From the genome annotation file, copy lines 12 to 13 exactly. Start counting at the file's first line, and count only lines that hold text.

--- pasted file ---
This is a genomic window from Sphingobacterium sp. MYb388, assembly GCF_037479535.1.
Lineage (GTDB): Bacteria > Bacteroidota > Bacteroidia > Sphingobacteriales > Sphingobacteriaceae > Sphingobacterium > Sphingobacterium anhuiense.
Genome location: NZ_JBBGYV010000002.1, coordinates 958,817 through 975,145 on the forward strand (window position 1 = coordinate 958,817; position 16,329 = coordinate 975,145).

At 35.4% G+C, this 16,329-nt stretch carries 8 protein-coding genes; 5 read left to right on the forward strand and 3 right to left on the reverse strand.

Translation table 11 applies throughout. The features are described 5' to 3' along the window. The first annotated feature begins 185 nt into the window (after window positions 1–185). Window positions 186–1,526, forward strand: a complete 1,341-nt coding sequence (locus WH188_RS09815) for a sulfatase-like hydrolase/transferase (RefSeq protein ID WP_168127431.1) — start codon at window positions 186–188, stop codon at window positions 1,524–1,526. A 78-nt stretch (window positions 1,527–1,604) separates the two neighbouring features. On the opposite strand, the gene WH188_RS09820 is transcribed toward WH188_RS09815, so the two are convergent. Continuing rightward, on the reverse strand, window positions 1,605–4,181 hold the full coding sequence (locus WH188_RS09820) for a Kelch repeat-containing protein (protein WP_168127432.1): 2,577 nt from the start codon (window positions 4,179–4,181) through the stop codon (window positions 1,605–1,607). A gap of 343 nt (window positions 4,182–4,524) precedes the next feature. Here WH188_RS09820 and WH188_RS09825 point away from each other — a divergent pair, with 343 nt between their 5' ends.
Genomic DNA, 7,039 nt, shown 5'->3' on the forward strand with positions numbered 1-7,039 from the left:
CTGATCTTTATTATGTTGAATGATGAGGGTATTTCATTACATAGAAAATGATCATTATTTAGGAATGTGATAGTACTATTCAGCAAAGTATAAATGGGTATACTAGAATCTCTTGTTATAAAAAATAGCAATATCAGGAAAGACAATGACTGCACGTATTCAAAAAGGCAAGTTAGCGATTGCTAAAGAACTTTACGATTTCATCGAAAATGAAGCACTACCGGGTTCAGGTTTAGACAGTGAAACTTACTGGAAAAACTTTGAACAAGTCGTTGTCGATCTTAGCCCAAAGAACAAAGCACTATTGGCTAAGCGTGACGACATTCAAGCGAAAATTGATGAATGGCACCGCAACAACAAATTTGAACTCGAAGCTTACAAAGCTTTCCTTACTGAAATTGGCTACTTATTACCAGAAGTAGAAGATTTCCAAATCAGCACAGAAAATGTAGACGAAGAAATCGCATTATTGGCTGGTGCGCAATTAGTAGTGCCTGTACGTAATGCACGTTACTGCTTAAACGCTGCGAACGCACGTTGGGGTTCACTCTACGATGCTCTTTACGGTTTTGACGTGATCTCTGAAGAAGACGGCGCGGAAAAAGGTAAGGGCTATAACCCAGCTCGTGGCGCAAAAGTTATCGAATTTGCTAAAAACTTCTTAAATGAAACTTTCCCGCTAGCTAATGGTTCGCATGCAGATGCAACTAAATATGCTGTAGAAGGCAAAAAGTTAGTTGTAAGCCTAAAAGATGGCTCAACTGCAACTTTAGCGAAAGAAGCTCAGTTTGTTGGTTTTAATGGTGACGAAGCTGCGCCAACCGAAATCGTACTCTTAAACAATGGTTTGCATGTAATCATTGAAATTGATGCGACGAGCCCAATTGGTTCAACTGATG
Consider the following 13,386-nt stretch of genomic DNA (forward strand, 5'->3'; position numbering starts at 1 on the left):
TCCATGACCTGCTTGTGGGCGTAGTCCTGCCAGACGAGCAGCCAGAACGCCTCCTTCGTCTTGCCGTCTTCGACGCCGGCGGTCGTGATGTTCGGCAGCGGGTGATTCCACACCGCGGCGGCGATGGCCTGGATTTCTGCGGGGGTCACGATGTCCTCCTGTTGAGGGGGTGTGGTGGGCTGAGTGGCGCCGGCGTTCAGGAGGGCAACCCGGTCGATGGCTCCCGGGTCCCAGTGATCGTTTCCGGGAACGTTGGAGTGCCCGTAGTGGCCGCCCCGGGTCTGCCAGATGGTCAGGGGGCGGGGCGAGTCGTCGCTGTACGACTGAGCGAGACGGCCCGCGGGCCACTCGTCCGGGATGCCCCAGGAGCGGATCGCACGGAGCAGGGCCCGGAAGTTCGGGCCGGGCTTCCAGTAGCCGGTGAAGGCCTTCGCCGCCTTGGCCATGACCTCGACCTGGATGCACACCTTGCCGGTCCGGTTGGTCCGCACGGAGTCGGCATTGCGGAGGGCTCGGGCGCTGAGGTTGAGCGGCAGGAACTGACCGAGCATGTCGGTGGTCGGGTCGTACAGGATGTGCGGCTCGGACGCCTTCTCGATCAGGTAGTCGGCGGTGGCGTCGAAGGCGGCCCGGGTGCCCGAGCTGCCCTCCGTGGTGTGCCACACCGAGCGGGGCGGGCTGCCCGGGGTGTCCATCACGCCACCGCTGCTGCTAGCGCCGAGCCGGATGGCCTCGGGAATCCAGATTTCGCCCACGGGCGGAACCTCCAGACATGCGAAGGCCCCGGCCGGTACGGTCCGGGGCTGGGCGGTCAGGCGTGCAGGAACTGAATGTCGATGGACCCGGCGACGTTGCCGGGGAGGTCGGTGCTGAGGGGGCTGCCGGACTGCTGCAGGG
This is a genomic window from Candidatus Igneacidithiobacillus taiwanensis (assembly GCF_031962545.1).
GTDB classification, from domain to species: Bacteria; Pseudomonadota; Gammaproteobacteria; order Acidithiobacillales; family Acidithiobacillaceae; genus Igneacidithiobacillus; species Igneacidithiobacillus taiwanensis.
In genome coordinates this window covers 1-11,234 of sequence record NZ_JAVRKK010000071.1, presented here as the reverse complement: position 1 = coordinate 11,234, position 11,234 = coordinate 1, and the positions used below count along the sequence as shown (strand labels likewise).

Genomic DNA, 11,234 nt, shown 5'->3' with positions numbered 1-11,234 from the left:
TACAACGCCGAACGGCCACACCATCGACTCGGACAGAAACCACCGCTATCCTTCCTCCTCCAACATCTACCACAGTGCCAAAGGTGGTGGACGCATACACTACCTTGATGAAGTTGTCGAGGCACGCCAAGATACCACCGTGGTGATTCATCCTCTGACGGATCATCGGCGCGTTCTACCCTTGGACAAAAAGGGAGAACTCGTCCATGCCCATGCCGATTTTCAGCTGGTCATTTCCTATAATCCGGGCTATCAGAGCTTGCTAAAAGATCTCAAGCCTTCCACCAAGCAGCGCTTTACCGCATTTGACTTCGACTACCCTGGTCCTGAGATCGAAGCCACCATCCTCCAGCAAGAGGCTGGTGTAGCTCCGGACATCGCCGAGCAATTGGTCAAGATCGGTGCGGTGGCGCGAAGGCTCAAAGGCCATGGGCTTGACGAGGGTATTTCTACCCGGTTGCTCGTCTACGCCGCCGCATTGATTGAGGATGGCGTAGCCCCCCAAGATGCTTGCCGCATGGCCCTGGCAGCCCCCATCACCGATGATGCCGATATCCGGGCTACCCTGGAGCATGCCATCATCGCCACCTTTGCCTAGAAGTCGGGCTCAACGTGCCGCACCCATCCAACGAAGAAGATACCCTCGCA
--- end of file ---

In genome coordinates this window covers 1-11,234 of sequence record NZ_JAVRKK010000071.1, presented here as the reverse complement: position 1 = coordinate 11,234, position 11,234 = coordinate 1, and the positions used below count along the sequence as shown (strand labels likewise).

Genomic DNA, 11,234 nt, shown 5'->3' with positions numbered 1-11,234 from the left: